She understands why the Mechanical Mind focuses on the probability of obtaining results (under repeated sampling from the null-population) as extreme as or extremer than the one obtained. It is simply that any obtained result has a very low probability (if not 0; e.g. if the dependent variable is continuous), no matter the hypothesis. So, the probability of a single obtained t-statistic is so low to be inconsistent with every hypothesis. But why, she wonders, do we need to consider all the results that were not obtained (i.e. the more extreme results) in determining whether a “due to chance” explanation has some plausibility (remember that the “due to chance” argument does not seem to be very plausible to begin with)? Why, she wonders, do we not restrict ourselves to the data that were actually obtained?

The Small s Scientist gets a little frustrated when thinking about why a null-hypothesis can be rejected if p < .05 and not when p > .05. What is the scientific justification of using this criterion? She has read a lot about statistics but never found a justification of using .05, apart from Fisher claiming that .05 is convenient, which is not really a justification. It doesn’t seem to be very scientific to justify a critical value simply by saying that Fisher said so. Of course, the Small s Scientist knows about decision procedures a la Neyman and Pearson’s hypothesis testing in which setting α can be done on a rational basis by considering loss functions, but considering loss functions is not part of the Mechanical Mind’s procedure. Besides, is the purpose of the Mechanical Mind’s procedure not to counter the “due to chance” explanation, by providing evidence against it, in stead of deciding whether or not the result is due to chance? In any case, the 5% criterion is an unjustified criterion, and using 5% by-default is, let’s repeat it again, the mark of an unthinking mind.

The final part of the Mechanical Mind’s procedure strikes the Small s Scientist as embarrassingly silly. Here we see a major logical error. The Mechanical Mind assumes, and Lazy Larry seems to believe, that a low p-value (according to an unjustified convention of .05) entails that results are not “due to chance” whereas a high p-value means that the results are “due to chance”, and therefore not real. Maybe it should not surprise us that unthinking minds, mechanical, lazy, or both, show signs of illogical reasoning, but it seems to the Small s Scientist that illogical thinking has no part to play in doing science.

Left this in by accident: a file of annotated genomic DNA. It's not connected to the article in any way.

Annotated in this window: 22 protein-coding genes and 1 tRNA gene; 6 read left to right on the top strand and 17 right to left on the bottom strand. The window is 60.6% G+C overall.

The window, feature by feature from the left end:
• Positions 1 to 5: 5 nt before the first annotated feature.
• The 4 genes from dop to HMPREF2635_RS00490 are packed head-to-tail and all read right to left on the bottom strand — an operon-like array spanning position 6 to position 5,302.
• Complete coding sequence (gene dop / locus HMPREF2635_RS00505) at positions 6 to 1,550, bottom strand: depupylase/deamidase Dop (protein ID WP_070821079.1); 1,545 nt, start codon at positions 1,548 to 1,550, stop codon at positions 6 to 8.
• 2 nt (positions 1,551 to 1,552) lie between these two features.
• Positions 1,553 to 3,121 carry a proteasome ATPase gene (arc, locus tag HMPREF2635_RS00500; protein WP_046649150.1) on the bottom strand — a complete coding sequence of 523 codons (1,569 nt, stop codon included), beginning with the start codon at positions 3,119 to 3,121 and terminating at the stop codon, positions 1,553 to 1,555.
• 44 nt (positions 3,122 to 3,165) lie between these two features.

The logical error is the error of the transposed conditional. The conditional is: If the null-hypothesis (and all other assumptions, including repeated random sampling) is/are true, the probability of obtaining a t-statistic as large as or larger than the one obtained in the experiment is p. That is, if all of the obtained t-statistics in repeated samples are “due to chance”, the probability of obtaining one as large as or larger than the one obtained in the experiment equals p. It’s incorrect transpose is: if the p-value is small, than the null-hypothesis is not true (i.e. the results are not “due to chance”). Which is very close to: If the null-hypothesis is true, these results (or more extreme results) do not happen very often” to “If these results happen, the null-hypothesis is not true”. More abstractly the Mechanical Mind goes from “If H, than probably not R” to “If R, than probably not H”, where R stands for results and H for the null-hypothesis.”.

To sum up. The Small s Scientist believes that science involves thinking. The Mechanical Mind’s procedure is an unthinking reply to Lazy Larry’s standard argument that experimental results are “due to chance”. The Small s Scientist tries to think beyond that standard argument and finds many troubling aspects of the Mechanical Mind’s procedure. Here are the main points.

- The plausibility of the null-hypothesis of exactly equal population means can not be taken for granted. Like every hypothesis it requires justification.
- The choice for a test statistic can not be automatically determined. Like every methodological choice it requires justification.
- The interpretation of the p-value as a measure of evidence against the “due to chance” argument requires assigning a probability statement to a single event. This is not possible from a frequentist conception of probability. So, doing so, and simultaneously holding a frequentist conception of probability means that the procedure is logically inconsistent. The Small s Scientist does not like logical inconsistency in scientific work.
- The p-value as a measure of evidence, includes “evidence” not actually obtained. How can a “due to chance” explanation (as implausible as it often is) be discredited on the basis of evidence that was not obtained?
- The use of a criterion of .05 is unjustified, so even if we allow logical inconsistency in the interpretation of the p-value (i.e. assigning a probability statement to a single event), which a Small s Scientist does not, we still need a scientific justification of that criterion. The Mechanical Mind’s procedure does not provide such a justification.
- A large p-value does not entail that the results “are due to chance”. A p-value cannot be used to distinguish “chance” results from “non-chance” results. The underlying reasoning is invalid, and a Small s Scientist does not like invalid reasoning in scientific work.